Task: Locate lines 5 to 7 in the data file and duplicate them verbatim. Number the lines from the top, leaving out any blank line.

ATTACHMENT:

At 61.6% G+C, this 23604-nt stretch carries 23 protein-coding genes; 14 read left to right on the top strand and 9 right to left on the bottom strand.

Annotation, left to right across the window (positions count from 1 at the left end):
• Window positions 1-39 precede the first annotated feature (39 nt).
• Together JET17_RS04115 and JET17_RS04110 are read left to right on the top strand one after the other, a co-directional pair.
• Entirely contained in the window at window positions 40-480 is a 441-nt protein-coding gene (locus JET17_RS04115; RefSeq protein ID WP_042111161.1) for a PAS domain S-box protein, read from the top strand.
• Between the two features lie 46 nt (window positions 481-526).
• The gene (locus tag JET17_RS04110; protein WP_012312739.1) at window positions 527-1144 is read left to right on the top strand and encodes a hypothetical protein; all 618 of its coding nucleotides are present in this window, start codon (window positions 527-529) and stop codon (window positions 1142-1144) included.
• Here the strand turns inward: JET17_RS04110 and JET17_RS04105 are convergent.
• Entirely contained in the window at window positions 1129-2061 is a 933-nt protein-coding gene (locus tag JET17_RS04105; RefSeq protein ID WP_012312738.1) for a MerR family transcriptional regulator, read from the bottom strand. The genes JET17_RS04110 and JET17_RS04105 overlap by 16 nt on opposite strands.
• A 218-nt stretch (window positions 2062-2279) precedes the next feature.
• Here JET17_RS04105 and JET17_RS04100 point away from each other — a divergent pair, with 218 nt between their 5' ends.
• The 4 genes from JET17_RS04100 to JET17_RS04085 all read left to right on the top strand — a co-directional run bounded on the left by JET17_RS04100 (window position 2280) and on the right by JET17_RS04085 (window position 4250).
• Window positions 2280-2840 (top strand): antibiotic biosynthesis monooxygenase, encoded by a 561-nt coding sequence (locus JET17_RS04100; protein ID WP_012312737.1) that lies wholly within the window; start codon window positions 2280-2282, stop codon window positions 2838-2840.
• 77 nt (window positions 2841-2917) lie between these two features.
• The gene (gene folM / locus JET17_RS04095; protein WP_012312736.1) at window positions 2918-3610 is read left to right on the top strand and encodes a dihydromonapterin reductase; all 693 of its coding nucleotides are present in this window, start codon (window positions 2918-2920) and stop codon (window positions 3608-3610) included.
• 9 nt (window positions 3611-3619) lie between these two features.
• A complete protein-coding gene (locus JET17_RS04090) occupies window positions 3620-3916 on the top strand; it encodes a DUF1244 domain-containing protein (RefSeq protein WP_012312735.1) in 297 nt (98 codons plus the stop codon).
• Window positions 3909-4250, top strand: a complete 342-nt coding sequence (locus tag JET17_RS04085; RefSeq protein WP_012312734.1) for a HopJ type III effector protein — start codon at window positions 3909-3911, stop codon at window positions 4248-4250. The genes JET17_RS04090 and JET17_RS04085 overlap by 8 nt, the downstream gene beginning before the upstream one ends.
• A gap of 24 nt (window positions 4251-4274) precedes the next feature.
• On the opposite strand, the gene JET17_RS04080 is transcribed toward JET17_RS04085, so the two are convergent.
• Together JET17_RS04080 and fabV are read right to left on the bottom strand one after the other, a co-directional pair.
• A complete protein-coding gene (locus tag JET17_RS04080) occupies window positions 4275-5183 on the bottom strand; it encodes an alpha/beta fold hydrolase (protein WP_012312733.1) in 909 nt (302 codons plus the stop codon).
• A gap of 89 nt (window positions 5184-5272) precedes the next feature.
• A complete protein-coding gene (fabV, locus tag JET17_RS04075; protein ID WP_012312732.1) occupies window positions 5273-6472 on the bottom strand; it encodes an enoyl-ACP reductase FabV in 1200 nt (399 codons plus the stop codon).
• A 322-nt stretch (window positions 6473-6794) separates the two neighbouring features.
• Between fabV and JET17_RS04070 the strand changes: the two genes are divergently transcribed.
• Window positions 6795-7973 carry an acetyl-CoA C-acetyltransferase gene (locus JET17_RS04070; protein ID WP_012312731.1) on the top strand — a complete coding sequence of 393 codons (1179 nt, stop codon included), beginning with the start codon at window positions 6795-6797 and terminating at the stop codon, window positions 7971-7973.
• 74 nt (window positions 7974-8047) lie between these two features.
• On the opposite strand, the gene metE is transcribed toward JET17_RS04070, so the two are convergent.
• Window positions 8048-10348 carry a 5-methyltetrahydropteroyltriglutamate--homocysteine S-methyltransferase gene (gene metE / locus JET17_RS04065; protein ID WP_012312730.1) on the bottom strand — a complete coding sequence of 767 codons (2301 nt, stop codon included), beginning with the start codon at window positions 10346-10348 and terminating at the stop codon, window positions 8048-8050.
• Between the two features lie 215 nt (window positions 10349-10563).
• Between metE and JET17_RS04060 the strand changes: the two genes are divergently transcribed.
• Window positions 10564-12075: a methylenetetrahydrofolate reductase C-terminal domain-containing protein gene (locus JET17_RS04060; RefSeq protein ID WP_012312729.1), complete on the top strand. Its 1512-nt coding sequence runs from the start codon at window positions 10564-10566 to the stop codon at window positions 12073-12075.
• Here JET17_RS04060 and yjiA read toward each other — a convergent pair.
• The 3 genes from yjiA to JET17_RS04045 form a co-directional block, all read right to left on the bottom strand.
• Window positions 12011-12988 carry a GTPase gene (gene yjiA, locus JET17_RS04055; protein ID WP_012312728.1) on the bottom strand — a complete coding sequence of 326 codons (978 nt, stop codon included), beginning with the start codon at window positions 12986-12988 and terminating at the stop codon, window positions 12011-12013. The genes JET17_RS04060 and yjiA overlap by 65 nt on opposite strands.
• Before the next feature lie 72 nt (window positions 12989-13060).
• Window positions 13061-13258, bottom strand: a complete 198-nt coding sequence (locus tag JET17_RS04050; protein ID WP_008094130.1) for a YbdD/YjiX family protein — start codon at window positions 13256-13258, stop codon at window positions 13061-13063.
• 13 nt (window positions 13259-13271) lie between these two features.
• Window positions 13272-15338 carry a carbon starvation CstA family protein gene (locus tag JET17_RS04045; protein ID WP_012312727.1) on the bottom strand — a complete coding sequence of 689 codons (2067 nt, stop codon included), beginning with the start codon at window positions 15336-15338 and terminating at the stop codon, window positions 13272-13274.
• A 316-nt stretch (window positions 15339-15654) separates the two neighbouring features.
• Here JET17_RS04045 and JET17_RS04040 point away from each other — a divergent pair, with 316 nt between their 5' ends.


• Entirely contained in the window at window positions 40-480 is a 441-nt protein-coding gene (locus JET17_RS04115; RefSeq protein ID WP_042111161.1) for a PAS domain S-box protein, read from the top strand.
• Between the two features lie 46 nt (window positions 481-526).
• The gene (locus tag JET17_RS04110; protein WP_012312739.1) at window positions 527-1144 is read left to right on the top strand and encodes a hypothetical protein; all 618 of its coding nucleotides are present in this window, start codon (window positions 527-529) and stop codon (window positions 1142-1144) included.